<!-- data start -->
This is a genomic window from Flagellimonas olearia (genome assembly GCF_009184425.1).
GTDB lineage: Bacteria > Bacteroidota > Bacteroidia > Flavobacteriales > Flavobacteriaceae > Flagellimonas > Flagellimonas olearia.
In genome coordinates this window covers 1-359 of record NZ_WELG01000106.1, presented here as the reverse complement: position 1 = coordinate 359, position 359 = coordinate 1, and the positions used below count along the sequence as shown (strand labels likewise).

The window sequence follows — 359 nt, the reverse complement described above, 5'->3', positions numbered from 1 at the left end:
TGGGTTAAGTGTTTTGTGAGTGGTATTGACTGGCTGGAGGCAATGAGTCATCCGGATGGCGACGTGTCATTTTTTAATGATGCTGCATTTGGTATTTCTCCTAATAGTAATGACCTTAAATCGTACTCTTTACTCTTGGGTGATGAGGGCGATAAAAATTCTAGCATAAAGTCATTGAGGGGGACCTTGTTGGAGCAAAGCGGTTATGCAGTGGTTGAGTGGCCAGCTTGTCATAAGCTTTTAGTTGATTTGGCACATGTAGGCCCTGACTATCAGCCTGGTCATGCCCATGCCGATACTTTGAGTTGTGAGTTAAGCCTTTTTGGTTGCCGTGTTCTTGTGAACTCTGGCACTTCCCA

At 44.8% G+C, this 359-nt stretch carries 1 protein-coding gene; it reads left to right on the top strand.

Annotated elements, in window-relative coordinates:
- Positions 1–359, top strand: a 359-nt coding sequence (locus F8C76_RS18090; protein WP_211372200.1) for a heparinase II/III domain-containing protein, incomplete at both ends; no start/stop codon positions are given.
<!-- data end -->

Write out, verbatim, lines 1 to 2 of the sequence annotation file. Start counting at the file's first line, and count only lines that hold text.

This is a genomic window from Flagellimonas olearia (genome assembly GCF_009184425.1).
GTDB lineage: Bacteria > Bacteroidota > Bacteroidia > Flavobacteriales > Flavobacteriaceae > Flagellimonas > Flagellimonas olearia.